Recall of celery linked to dangerous strain of E. coli

Arrnott Duncan, owner of Duncan Family Farms, talks with a worker on his farm. Duncan says food safety begins long before a vegetable is picked. (Photo by Lauren Michaels/Cronkite News)

Food safety begins with the selection of seeds, fertilizer and soil, according to Arrnott Duncan, owner of Duncan Family Farms. (Photo by Lauren Michaels/Cronkite News)

The latest E. coli outbreak is now in Arizona, adding it to the list of almost two dozen states dealing with the infection. This specific strain of E. coli was found in celery, sold by Taylor Farms Pacific from California.

The strain of E. coli came from celery used in Costco chicken salads and in other products sold in various store chains.

In Arizona, recalled products were sold at: Costco, Safeway, Albertsons, Walmart and Sam’s Club. The exact products and sell buy dates are found at

With this bacteria now in the state, one Valley farmer shared how he ensures food safety.

Arrnott Duncan, owner of Duncan Family Farms, explains that food safety starts before planting.

“All of the inputs that you’re putting into production of that crop: fertilizer, seed, any pesticides that you may utilize,” Duncan explains. “Testing those things to make sure they are free of pathogens.”

It’s a procedure that comes from “LGMA,” which stands for Leafy Greens Marketing Agreement.

With California and Arizona being the leafy green leaders in the country, that called for stricter food safety programs.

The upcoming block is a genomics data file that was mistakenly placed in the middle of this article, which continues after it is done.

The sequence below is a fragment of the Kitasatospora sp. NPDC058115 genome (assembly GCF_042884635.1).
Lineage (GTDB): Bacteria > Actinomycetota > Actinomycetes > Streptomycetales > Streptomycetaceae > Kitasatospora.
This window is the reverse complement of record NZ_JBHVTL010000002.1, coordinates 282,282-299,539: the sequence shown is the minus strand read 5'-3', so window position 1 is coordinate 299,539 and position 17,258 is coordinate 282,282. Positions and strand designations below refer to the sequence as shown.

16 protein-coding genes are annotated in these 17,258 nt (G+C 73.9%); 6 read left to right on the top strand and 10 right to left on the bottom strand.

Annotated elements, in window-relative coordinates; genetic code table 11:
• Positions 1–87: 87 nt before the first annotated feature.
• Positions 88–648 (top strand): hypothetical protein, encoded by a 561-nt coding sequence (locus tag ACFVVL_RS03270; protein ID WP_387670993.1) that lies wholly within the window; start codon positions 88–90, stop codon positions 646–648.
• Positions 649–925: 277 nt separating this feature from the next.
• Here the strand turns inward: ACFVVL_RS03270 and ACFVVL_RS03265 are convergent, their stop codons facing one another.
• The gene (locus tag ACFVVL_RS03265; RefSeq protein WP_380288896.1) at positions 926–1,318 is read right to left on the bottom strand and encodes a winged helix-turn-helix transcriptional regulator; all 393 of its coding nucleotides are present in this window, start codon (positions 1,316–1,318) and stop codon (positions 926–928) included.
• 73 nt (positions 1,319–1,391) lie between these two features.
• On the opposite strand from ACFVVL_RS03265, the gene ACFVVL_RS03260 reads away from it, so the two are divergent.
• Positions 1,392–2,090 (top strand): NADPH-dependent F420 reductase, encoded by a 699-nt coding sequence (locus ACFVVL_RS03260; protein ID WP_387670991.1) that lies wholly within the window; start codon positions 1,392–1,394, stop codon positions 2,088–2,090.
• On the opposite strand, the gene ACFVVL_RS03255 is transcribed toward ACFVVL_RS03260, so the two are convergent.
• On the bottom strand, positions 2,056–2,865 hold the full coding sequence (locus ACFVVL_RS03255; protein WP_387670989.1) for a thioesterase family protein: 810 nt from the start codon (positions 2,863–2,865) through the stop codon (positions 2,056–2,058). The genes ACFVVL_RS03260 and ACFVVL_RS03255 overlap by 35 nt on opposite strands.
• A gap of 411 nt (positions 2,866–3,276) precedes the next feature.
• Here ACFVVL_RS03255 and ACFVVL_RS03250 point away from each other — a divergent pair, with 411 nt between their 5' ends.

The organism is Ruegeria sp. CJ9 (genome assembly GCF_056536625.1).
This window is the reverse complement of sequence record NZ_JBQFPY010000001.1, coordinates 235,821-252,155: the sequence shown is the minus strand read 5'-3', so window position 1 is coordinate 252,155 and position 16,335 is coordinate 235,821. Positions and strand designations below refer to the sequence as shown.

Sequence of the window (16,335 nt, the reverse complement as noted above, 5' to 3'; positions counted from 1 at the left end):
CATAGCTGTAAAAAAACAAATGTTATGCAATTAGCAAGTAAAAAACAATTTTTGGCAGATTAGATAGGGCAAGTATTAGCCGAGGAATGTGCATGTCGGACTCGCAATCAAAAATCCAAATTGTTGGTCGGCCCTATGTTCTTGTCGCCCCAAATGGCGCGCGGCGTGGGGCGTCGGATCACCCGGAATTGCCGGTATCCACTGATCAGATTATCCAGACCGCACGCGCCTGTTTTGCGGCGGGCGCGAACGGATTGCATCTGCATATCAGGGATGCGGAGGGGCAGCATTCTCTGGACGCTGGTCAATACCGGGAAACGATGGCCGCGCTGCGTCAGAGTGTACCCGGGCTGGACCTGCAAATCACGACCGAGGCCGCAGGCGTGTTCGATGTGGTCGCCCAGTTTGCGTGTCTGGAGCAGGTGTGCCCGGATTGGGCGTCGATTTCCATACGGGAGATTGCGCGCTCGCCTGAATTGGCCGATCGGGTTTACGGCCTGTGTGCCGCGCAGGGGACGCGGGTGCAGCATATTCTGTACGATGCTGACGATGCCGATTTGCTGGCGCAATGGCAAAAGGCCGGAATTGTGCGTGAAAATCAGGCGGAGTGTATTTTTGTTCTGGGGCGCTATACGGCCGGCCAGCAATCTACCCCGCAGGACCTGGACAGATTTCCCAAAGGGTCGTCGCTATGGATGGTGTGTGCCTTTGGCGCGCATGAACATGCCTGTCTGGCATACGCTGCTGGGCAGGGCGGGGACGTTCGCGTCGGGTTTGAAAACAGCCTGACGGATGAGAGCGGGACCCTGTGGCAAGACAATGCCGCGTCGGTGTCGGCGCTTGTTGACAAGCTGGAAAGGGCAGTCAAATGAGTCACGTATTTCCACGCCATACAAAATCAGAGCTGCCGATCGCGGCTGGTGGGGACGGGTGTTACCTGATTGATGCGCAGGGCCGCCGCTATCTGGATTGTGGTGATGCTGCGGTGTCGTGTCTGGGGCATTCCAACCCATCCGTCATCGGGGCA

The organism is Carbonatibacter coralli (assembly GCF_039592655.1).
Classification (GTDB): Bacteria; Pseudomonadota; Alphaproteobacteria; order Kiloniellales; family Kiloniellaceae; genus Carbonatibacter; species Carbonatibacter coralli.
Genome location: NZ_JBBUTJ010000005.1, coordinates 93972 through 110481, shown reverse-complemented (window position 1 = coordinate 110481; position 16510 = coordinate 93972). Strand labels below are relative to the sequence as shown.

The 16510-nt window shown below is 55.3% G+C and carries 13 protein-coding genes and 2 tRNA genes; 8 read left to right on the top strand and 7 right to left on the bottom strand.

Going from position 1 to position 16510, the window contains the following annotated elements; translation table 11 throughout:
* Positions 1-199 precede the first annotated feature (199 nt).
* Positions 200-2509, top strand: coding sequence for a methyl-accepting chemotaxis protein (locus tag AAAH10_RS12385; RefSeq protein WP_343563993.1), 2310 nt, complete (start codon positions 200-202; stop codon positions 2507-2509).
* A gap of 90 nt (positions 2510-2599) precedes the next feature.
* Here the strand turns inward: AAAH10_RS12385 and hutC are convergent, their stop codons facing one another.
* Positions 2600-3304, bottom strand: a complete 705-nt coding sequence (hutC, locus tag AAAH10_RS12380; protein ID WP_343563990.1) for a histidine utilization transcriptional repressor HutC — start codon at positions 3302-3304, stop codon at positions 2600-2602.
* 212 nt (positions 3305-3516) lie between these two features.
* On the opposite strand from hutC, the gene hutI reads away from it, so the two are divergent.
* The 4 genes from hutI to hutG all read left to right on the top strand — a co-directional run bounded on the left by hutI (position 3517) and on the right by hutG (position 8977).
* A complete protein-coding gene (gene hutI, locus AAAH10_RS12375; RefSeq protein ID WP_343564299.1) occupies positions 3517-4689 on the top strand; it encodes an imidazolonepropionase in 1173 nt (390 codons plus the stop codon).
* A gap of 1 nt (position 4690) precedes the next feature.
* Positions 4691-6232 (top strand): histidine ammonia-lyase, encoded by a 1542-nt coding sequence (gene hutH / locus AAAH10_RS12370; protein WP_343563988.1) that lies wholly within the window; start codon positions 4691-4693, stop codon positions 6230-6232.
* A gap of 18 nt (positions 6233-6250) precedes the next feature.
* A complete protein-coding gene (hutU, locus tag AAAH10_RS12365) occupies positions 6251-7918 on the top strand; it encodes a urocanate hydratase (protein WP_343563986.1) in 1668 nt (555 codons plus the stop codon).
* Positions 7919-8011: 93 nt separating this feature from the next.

LGMA was established in 2007 by agriculture experts in California after a separate case of E. coli, which sickened more than 200 people. Arizona adopted LGMA less than a year after California.

LGMA is a voluntary, but a farm that commits to the program will be audited by USDA inspectors.

“Essentially it changed the culture of how we operate and how we farm on a daily basis,” Duncan says.

Another program with new rules to the state of Arizona is “FSMA,” Food Safety Modernization Act.

According to Ed Foster, the Assistant Director for Arizona Department of Agriculture, many states are worried about cost.

“The states have a strong issue with if FSMA is not funded,” Foster said. “They are unable to work with the FDA in order to implement these rules of FSMA.”

The USDA audits in LGMA program involve multiple parts, Foster said.

“There’s many different facets of these audits,” Foster said. “It pertains to water, soil, sanitation of workers, safety, the cleaning process, and sanitary of equipment.”

When shopping for your fruits and veggies, Duncan said try to learn where the produce comes from.

“I really don’t know that you could ever identify what could be safe and what isn’t,” said Duncan. “Because it’s totally up to the individual growers as to what type of food safety programs they utilize on their own farm.”